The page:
As neonatal MK801 exposure reduces mRNA and protein expression levels of the neurotrophin BDNF [6,8], we investigated whether the AChE inhibitor physostigmine might regulate BDNF expression after pharmacological NMDA receptor blockade in the developing rat brain. Quantitative analysis of mRNA expression by real-time polymerase chain reaction (PCR) (Figure 2A) revealed a significant down-regulation of BDNF mRNA expression in brain hemispheres of rat pups at 6 (28.3% + 8.7%) and 12 h (57.2% + 8.4%) after MK801 treatment (dark grey bars). A single physostigmine co-administration triggered a significant increase of BDNF expression (light grey bars, 6 h: 105.7% + 10.8%, 12 h: 121.9% + 19.2%, and 24 h: 273.3% + 26.9%). Analysis of BDNF protein expression by Western blot was in accordance with real-time PCR results, i.e., protein expression of BDNF was considerably reduced at 12 h (50.4% + 11.0%) and a single co-injection of physostigmine up-regulated BDNF protein expression (149.3% + 12.8%, Figure 2B).
2.1.3. Physostigmine Modulates MK801 (Dizocilpine)-Induced Increase of Matrix Metalloproteinase (MMP)-2 Activity
In order to confirm the role of MMP-2 which releases pro-BDNF from cells and converts pro-BDNF to mature BDNF  as a key protein mediating neuroprotection in brain damage [46,47], we further analysed the effect of MK801 treatment and AChE inhibition on MMP-2 activity in the immature rat brain. Measurement of gelanolytic MMP-2 activity (Figure 3) showed a significant up-regulation of MMP-2 activity in brain hemispheres of rat pups at 12 (512.2% + 100.9%) and 24 h (522.5% + 30.4%) after NMDA receptor blockade (dark grey bars). A single physostigmine co-application strongly counter-regulated this effect (light grey bars, 12 h: 171.2% + 10.7%, 24 h: 215.5% + 14.1%).
2.1.4. NMDA Receptor Antagonist Mediated Reduction of Tissue Inhibitor of Metalloproteinase-2 (TIMP-2) Expression Is Increased by Physostigmine Co-Treatment
The enzymatic activity of MMPs is inactivated by the endogenous inhibitors TIMPs. As TIMP-2 is reported to be a physiologic inhibitor of MMP-2 , we investigated the mRNA expression of TIMP-2 after treatment with MK801 and co-administration of the AChE inhibitor physostigmine in the developing rat brain. Quantitative analysis of TIMP-2 mRNA expression by real-time PCR (Figure 4) showed a significant down-regulation of TIMP-2 mRNA expression in the brain of rat pups at 12 (50.9% + 5.2%) and 24 h (31.9% + 3.1%) following MK801 treatment (dark grey bars). A single physostigmine co-application triggered a significant increase of TIMP-2 expression (light grey bars, 12 h: 139.3% + 15.0%, 24 h: 132.7% + 11.1%).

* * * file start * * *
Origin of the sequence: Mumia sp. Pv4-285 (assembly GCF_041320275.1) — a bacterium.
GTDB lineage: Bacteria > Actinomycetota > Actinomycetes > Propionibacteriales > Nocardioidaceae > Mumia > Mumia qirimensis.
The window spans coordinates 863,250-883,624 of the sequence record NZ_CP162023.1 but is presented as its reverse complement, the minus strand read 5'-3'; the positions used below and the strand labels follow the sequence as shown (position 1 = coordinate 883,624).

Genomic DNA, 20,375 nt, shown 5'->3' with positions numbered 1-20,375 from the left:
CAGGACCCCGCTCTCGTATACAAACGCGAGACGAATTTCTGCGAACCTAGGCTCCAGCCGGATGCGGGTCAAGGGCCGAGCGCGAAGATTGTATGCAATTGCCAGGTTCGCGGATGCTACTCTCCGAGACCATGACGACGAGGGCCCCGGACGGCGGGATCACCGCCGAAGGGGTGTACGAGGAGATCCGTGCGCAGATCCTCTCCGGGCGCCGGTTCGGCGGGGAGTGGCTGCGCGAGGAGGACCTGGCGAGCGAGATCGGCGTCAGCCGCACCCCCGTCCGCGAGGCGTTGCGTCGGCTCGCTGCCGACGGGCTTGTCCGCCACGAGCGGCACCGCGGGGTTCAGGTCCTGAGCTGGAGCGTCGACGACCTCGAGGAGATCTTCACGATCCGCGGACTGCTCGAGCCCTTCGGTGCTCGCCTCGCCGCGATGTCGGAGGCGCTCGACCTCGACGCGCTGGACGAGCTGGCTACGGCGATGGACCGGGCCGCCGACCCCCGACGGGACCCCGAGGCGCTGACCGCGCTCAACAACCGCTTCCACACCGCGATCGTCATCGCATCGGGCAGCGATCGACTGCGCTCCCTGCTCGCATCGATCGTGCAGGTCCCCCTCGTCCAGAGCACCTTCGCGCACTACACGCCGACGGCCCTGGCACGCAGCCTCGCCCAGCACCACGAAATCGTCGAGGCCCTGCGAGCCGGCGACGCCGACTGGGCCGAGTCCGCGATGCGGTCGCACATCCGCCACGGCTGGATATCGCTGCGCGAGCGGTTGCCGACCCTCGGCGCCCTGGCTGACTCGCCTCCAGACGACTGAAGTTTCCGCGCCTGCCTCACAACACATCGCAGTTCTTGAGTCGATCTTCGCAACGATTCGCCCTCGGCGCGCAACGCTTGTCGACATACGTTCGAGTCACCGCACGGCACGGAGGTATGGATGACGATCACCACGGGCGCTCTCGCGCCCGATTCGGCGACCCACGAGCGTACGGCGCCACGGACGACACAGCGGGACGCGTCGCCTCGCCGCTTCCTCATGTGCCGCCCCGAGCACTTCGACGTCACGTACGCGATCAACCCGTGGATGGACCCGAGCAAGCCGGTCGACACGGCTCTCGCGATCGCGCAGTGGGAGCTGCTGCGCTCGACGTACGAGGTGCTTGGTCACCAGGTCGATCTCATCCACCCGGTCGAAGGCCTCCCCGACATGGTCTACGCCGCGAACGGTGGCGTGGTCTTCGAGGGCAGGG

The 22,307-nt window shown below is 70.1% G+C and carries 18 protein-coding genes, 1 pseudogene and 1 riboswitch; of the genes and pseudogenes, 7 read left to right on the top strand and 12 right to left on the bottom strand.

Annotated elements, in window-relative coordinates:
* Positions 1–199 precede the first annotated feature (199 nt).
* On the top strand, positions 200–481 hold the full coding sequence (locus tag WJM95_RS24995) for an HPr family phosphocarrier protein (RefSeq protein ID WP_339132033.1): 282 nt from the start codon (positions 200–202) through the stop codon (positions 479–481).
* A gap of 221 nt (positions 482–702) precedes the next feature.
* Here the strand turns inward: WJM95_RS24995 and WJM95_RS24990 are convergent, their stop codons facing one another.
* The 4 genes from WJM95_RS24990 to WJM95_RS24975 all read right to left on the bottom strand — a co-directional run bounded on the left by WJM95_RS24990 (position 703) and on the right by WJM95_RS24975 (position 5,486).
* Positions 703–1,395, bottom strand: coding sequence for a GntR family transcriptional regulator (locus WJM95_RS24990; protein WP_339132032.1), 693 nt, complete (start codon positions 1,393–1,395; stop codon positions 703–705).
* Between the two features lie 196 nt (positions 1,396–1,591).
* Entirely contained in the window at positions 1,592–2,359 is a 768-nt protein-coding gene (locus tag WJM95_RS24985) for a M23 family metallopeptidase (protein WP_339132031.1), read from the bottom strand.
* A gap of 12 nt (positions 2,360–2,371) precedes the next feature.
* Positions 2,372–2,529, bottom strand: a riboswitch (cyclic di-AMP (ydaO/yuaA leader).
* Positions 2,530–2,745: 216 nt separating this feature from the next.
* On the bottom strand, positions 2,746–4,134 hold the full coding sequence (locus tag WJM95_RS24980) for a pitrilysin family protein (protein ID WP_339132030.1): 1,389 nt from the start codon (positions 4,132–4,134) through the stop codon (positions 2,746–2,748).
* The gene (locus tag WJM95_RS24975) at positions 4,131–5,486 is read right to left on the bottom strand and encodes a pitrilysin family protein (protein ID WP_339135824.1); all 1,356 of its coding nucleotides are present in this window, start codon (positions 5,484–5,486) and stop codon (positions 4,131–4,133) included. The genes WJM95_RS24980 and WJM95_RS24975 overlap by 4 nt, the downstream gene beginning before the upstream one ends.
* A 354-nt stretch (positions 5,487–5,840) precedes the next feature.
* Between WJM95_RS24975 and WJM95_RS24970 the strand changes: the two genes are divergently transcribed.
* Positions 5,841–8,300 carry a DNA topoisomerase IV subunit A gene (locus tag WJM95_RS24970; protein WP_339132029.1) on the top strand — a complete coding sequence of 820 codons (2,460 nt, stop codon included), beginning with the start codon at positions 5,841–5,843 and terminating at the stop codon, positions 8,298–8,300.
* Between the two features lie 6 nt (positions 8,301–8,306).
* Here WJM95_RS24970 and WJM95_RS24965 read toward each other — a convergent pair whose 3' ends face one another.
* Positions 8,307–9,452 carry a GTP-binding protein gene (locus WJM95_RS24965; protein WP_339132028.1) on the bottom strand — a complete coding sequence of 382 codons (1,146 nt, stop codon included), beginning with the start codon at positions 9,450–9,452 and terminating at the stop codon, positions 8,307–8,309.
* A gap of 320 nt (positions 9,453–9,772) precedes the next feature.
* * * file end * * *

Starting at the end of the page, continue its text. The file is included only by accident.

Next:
The present study demonstrates that a single co-administration of the AChE inhibitor physostigmine to neonatal rats modulates the expression of the neurotrophin BDNF and leads to the regulation of the extracellular matrix associated molecules MMP-2 and TIMP-2 in the developing brain after pharmacological NMDA receptor blockade. Several groups reported previously that exposure of the rodent brain to NMDA receptor antagonists, including MK801, during a critical period of development causes massive apoptotic neurodegeneration in cortical areas (frontal, retrosplenial, parietal, cingulate cortices), basal ganglia, hippocampus, hypothalamus, and subiculum of the developing brain [1,6,8,56]. Vulnerability to this type of neurotoxicity is maximal during the first postnatal week of the rat. In line with these findings, we previously demonstrated that depletion of neurotrophin-associated signaling is an essential mechanism underlying MK801-induced apoptotic neurodegeneration in the developing rat brain [6,8].